Additional prerequisite: one term of computer programming (EECS 183 or the equivalent), and for the Numerical and Applied Analysis option, 8 credits of physics.

a. Four basic courses (one course from each of the following four groups):

Differential Equations: Math 286 or 316

Discrete Math/Modern Algebra: Math 312, 412 or 512

Analysis: Math 450 or 451

Probability: Math 425 or 525

b. At least three courses from ONE of the Program Options listed below (the list of possible electives for each option is given in the Undergraduate Programs pamphlet described above):

Discrete and Algorithmic Methods

Numerical and Applied Analysis

Operations Research and Modelling

Probabilistic Methods

Mathematical Economics

Control Systems

c. Two additional advanced mathematics (or related) courses, approved by a concentration advisor.

Honors Concentration

Outstanding students may elect an Honors concentration in Mathematics. The Honors Program is designed not only for students who expect to become mathematicians but also for students whose ultimate professional goal lies in the humanities, law, medicine or the sciences.

Students intending an Honors concentration are strongly advised to take one of the Honors introductory calculus sequences (175 or 185)-286 or 195-296, or some combination of the two. Eight credits of physics and familiarity with a high-level computer language are strongly recommended.

(Students should consult the pamphlet Undergraduate Programs of the Department of Mathematics for its program requirements which take precedence over the descriptions in this Bulletin.)

a. Four basic courses (one course from each of the following four groups):

Linear Algebra: Math 513

Modern Algebra: Math 512

Analysis: Math 451

Geometry/Topology: Math 433, 490, 590 or 531

b. Four elective (mathematics) courses, chosen with the approval of the Honors advisor.

c. One cognate course from outside the Mathematics department, but containing significant mathematical content, chosen with the approval of the Honors advisor.

Students who, in the judgment of the departmental Honors committee, have completed an Honors concentration with distinction are granted a citation upon graduating. Interested students should discuss their program and the specific requirements for obtaining the citation with a Mathematics Honors advisor (appointments scheduled in

3011 Angell Hall) no later than the second term of their sophomore year.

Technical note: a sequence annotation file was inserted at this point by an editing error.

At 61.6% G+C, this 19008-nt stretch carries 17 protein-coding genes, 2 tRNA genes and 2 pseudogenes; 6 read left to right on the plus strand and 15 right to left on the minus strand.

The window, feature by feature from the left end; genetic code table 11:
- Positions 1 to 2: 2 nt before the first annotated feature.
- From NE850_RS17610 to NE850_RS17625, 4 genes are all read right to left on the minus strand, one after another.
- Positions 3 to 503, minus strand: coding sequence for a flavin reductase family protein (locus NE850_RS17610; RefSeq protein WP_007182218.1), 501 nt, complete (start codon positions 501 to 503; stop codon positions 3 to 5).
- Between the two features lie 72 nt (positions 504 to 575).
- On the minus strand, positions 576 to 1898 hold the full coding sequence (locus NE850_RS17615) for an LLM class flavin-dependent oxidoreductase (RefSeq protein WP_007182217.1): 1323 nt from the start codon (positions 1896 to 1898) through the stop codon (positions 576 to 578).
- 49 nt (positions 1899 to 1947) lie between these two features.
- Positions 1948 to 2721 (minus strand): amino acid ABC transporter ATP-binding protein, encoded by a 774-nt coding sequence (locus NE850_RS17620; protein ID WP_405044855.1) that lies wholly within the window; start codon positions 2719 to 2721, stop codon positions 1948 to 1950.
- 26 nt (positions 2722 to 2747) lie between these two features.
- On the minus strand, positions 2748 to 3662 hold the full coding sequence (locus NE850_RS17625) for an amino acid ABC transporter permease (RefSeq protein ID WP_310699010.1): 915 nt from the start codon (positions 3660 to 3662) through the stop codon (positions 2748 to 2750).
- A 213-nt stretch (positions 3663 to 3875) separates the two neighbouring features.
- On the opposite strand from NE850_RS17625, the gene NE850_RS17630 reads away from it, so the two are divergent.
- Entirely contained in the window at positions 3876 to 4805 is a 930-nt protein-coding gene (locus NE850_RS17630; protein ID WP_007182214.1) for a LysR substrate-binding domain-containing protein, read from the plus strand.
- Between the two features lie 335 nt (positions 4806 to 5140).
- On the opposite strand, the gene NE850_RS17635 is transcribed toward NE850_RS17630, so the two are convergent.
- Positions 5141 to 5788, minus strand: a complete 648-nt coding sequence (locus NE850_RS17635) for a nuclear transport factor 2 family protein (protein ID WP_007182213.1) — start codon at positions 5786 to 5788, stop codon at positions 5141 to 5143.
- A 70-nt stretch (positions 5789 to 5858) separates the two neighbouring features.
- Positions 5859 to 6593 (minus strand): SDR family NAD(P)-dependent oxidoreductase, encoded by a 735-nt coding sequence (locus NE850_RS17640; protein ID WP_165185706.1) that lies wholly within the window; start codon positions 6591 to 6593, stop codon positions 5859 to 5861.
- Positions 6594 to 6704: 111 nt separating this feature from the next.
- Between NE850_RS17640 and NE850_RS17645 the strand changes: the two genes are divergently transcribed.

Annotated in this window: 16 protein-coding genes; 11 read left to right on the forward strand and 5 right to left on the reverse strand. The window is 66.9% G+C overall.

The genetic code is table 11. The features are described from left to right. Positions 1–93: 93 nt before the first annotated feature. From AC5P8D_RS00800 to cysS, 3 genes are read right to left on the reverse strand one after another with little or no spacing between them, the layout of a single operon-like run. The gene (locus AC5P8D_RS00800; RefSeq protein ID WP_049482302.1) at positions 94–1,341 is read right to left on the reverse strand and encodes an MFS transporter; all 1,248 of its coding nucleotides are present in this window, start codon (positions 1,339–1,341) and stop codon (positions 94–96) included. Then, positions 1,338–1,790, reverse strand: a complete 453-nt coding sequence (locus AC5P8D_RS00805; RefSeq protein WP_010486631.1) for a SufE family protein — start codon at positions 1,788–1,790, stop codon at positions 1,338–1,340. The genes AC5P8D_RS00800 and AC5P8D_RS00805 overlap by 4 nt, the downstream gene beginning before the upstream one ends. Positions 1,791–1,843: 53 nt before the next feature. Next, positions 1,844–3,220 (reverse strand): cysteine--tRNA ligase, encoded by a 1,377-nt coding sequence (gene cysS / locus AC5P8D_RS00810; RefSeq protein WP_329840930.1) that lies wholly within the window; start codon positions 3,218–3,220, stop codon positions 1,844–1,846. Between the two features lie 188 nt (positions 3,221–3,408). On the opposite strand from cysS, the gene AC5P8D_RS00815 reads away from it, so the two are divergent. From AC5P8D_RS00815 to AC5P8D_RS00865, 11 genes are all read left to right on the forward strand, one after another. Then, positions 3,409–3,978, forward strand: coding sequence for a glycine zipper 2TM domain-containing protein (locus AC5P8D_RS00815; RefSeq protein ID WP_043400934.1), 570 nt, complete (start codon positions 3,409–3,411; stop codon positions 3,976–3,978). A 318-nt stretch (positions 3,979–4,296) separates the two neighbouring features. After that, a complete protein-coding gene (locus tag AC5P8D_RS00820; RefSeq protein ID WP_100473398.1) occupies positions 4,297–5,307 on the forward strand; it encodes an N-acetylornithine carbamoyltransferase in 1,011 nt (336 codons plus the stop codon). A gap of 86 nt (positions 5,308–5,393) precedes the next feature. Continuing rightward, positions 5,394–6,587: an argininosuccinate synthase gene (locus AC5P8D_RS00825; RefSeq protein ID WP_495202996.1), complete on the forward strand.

Actuarial Mathematics

(Students should consult the pamphlet Undergraduate Programs of the Department of Mathematics for its program requirements which take precedence over the descriptions in this Bulletin.)

Additional prerequisite: At least one course in each of the following fields: Accounting (271, 272, 471), Computer Science (183, 280), and Economics (201, 202, 400).

a. Five basic courses (one from each of the following five groups):

1. Differential Equations: Math 286 or 316

2. Probability: Math 425 or 525

3. Analysis: Math 450 or 451

4. Statistics: Stat 426

5. Numerical Analysis: Math 371 or 471 (preferred)

b. Three special actuarial courses, including Math 424 and 520, and one of Math 521 or 522.

c. Two additional courses in areas relating to Actuarial Science, approved by an advisor.

Teaching Certificate

It is essential that students planning to obtain a teaching certificate consult a teaching certificate advisor, either Professor Krause (LS&A) or Professor Coxford (Education), prior to beginning their concentration program.

Additional prerequisite: One term of computer programming, EECS 183 or the equivalent.

(Students should consult the pamphlet Undergraduate Programs of the Department of Mathematics for its program requirements which take precedence over the descriptions in this Bulletin.)

a. Four basic courses, one from each of the following four groups (chosen with the approval of a teaching certificate advisor):

1. Discrete Math/Modern Algebra: Math 312, 412, or 512

2. Geometry: Math 431, 432 or 531

3. Probability: Math 425 or 525

4. Secondary Mathematics: Math 486

b. Seven specific education courses, totaling 28 credits. Consult the Undergraduate Programs pamphlet for the list of courses.

c. A major or minor in a second academic area (normally requires 20-24 credits in a structured program other than Mathematics. Consult the Bulletin of the School of Education for acceptable programs).

d. Two additional courses, which must include a course in the Psychology Department, and a minimum of one additional mathematics course.